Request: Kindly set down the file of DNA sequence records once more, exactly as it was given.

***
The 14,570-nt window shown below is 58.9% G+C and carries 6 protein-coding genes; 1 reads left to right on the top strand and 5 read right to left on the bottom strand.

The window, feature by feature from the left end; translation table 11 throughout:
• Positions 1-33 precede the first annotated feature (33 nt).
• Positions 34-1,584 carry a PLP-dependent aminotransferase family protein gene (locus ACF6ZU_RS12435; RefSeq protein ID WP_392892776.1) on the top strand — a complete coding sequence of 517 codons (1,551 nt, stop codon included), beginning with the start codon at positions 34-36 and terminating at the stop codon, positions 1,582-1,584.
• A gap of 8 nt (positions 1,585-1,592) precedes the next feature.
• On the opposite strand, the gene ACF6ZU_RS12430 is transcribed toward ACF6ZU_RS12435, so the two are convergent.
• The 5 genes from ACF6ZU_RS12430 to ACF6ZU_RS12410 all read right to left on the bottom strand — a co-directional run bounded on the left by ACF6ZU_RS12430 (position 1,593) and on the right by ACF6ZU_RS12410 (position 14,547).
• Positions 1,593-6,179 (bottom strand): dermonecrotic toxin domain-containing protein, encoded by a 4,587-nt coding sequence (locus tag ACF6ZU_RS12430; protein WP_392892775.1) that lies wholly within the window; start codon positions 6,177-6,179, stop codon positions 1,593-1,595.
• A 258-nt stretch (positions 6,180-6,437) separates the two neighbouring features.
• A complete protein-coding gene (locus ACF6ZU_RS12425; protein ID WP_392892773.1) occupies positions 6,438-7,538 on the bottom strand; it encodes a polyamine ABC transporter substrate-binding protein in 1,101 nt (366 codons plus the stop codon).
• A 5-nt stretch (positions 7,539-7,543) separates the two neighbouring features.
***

The 14,570-nt window shown below is 58.9% G+C and carries 6 protein-coding genes; 1 reads left to right on the top strand and 5 read right to left on the bottom strand.

The window, feature by feature from the left end; translation table 11 throughout:
• Positions 1-33 precede the first annotated feature (33 nt).
• Positions 34-1,584 carry a PLP-dependent aminotransferase family protein gene (locus ACF6ZU_RS12435; RefSeq protein ID WP_392892776.1) on the top strand — a complete coding sequence of 517 codons (1,551 nt, stop codon included), beginning with the start codon at positions 34-36 and terminating at the stop codon, positions 1,582-1,584.
• A gap of 8 nt (positions 1,585-1,592) precedes the next feature.
• On the opposite strand, the gene ACF6ZU_RS12430 is transcribed toward ACF6ZU_RS12435, so the two are convergent.
• The 5 genes from ACF6ZU_RS12430 to ACF6ZU_RS12410 all read right to left on the bottom strand — a co-directional run bounded on the left by ACF6ZU_RS12430 (position 1,593) and on the right by ACF6ZU_RS12410 (position 14,547).
• Positions 1,593-6,179 (bottom strand): dermonecrotic toxin domain-containing protein, encoded by a 4,587-nt coding sequence (locus tag ACF6ZU_RS12430; protein WP_392892775.1) that lies wholly within the window; start codon positions 6,177-6,179, stop codon positions 1,593-1,595.
• A 258-nt stretch (positions 6,180-6,437) separates the two neighbouring features.
• A complete protein-coding gene (locus ACF6ZU_RS12425; protein ID WP_392892773.1) occupies positions 6,438-7,538 on the bottom strand; it encodes a polyamine ABC transporter substrate-binding protein in 1,101 nt (366 codons plus the stop codon).
• A 5-nt stretch (positions 7,539-7,543) separates the two neighbouring features.